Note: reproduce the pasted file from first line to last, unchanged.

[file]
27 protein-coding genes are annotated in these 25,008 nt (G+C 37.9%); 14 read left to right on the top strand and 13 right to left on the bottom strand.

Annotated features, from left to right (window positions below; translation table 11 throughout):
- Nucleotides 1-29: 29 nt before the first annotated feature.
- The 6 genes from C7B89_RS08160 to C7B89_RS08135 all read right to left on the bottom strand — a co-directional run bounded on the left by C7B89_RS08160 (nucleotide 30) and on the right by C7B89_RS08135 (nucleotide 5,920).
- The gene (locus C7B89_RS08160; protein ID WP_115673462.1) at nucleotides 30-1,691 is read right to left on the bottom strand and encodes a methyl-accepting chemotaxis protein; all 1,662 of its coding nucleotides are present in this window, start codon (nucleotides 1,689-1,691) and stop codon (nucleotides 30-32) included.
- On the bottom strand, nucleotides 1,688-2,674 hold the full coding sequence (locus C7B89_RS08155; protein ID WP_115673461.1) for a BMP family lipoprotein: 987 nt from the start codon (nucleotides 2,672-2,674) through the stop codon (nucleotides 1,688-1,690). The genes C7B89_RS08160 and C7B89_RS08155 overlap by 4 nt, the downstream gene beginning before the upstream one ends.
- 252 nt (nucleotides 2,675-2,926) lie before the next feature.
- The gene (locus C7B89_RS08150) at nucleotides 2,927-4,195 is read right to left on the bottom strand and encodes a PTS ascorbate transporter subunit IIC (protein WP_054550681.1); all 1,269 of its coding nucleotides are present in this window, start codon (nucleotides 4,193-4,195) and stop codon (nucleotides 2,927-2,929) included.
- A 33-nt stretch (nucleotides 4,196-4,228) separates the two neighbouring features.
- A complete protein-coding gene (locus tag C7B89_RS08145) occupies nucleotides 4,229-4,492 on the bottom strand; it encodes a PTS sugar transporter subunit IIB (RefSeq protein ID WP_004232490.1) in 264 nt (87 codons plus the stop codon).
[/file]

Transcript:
27 protein-coding genes are annotated in these 25,008 nt (G+C 37.9%); 14 read left to right on the top strand and 13 right to left on the bottom strand.

Annotated features, from left to right (window positions below; translation table 11 throughout):
- Nucleotides 1-29: 29 nt before the first annotated feature.
- The 6 genes from C7B89_RS08160 to C7B89_RS08135 all read right to left on the bottom strand — a co-directional run bounded on the left by C7B89_RS08160 (nucleotide 30) and on the right by C7B89_RS08135 (nucleotide 5,920).
- The gene (locus C7B89_RS08160; protein ID WP_115673462.1) at nucleotides 30-1,691 is read right to left on the bottom strand and encodes a methyl-accepting chemotaxis protein; all 1,662 of its coding nucleotides are present in this window, start codon (nucleotides 1,689-1,691) and stop codon (nucleotides 30-32) included.
- On the bottom strand, nucleotides 1,688-2,674 hold the full coding sequence (locus C7B89_RS08155; protein ID WP_115673461.1) for a BMP family lipoprotein: 987 nt from the start codon (nucleotides 2,672-2,674) through the stop codon (nucleotides 1,688-1,690). The genes C7B89_RS08160 and C7B89_RS08155 overlap by 4 nt, the downstream gene beginning before the upstream one ends.
- 252 nt (nucleotides 2,675-2,926) lie before the next feature.
- The gene (locus C7B89_RS08150) at nucleotides 2,927-4,195 is read right to left on the bottom strand and encodes a PTS ascorbate transporter subunit IIC (protein WP_054550681.1); all 1,269 of its coding nucleotides are present in this window, start codon (nucleotides 4,193-4,195) and stop codon (nucleotides 2,927-2,929) included.
- A 33-nt stretch (nucleotides 4,196-4,228) separates the two neighbouring features.
- A complete protein-coding gene (locus tag C7B89_RS08145) occupies nucleotides 4,229-4,492 on the bottom strand; it encodes a PTS sugar transporter subunit IIB (RefSeq protein ID WP_004232490.1) in 264 nt (87 codons plus the stop codon).